Get the Recipe
People frequently ask me how I come up with recipes, and I usually give some lame answer about being inspired by seasonal produce. Yes, that is the very thing I have sighed at when it's said by other San Francisco pastry chefs, but the fact is it's a) often true and b) easier than trying to convey the actual looney projects I tend to devise for myself. Example: While eating a bowl of oatmeal, I, unprompted, decided I wanted to create a dessert that would encapsulate that fall-in-a-vineyard feeling. Fall-in-a-vineyard feeling? What does that even mean? Glad you asked.
So living in San Francisco has its downsides, the greatest of which might be the absence of my favorite season: fall. I grew up in New York, where late September meant the first crisp winds, soft sweaters, and tea-and-scone outings. I love the smell of fall, when the scent of burning leaves is like a ghost in the air, even in city streets far from any farm.
Now there are certain people, namely my roommate/fiance, who probably want to rip the months September-November out of the calender just so that certain other people, namely me, will stop whining about them. Luckily he's not that dramatic and my stationary can stay intact in lieu of his other, far sneakier tactic: get me drunk.
Because living in San Francisco also has its upsides, the greatest of which might be its proximity to Napa and Sonoma. These areas do get a simulacrum of East Coast fall—the leaves on the vines turn colors and the air gets crisp enough to invite fires and sweaters. It's wonderful to visit the vineyards at this time, clutching a glass of a big bold red and smelling the earth, the grapes, and the barrels.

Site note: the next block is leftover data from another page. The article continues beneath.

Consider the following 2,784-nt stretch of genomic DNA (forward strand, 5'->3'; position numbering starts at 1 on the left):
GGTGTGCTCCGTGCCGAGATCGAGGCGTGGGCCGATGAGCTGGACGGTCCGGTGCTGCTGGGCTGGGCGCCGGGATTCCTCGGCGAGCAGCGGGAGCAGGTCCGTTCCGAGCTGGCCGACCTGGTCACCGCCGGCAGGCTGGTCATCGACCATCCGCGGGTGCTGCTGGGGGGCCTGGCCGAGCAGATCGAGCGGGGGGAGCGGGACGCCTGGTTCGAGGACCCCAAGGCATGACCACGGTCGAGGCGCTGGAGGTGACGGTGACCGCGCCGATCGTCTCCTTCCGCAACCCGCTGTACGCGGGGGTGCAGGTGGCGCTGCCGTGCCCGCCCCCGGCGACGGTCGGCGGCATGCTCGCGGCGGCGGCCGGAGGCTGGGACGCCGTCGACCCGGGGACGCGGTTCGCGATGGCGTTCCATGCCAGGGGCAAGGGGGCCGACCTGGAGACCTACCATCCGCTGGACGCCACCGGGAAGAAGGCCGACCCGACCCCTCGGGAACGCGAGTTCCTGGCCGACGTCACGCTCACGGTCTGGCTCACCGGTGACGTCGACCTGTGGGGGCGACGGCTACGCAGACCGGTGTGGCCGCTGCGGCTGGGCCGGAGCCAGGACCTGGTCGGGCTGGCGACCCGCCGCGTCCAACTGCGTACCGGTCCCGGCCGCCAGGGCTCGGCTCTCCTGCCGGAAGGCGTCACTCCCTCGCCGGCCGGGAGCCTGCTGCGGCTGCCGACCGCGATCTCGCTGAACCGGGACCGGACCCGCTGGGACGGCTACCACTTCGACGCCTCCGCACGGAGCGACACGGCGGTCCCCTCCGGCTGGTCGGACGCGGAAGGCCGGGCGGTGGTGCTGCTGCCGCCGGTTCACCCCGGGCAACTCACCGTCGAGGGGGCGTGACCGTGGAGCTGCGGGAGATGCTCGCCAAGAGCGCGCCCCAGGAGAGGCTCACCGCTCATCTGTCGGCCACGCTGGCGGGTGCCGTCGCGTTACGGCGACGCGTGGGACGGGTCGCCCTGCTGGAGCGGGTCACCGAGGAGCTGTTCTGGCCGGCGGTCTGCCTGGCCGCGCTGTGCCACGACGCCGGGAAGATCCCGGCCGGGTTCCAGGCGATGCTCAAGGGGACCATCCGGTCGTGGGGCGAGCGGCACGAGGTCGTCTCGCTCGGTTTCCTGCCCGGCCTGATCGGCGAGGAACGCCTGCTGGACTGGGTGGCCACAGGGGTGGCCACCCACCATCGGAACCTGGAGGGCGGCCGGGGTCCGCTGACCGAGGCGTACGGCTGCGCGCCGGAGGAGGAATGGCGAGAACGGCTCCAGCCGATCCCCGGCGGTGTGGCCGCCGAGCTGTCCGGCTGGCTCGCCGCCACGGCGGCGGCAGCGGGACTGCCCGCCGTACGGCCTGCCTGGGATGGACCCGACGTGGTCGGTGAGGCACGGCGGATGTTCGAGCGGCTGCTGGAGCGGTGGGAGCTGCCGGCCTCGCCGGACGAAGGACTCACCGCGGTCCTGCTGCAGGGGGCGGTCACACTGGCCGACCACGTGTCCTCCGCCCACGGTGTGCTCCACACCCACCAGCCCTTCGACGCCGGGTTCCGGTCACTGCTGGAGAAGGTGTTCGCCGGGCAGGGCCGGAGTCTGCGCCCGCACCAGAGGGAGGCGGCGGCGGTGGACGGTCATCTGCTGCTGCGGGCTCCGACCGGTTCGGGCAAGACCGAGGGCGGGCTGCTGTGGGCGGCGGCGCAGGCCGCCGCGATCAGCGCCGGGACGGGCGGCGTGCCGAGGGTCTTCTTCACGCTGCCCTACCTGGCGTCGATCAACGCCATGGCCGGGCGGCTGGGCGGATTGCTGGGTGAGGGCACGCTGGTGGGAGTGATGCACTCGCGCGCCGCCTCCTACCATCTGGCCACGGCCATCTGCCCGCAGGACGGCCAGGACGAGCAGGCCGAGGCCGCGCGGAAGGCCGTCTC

So how do I translate that smell and feeling combo (that'd be earth+grapes+wine barrels+comfort of sweaters while walking around a vineyard in fall) into a dessert? Well the grapes were obvious, though I needed to incorporate an earthy element, so I chose thyme (rosemary would be too overpowering). And because I love jam, that's what I made.
The jam is a little finicky to make because Concord grapes require de-seeding, but versus run of the mill, seedless grapes, there's just no comparison in flavor. Concord grapes taste like the epitome of grape. The thyme adds an herbal earthiness that saves the jam from being too school lunch-Smuckers and really draws out the complexity of the fruit. It's sweet but earthy, with the perfume of a vineyard during the fall. I could (and did) pair this with a little salty cheese, but what I really wanted was comfort food. So I made the jam into bar cookies.
The bars have a buttery, slightly crumbly cookie base—in fact I like to stick them in the fridge to make them easier to cut—and the same dough is sprinkled on top to make the crumb topping. Of course the middle, and the true flavor vehicle, is the rich grape-thyme jam. Put together into one buttery, transportable package, they are rather transportative themselves.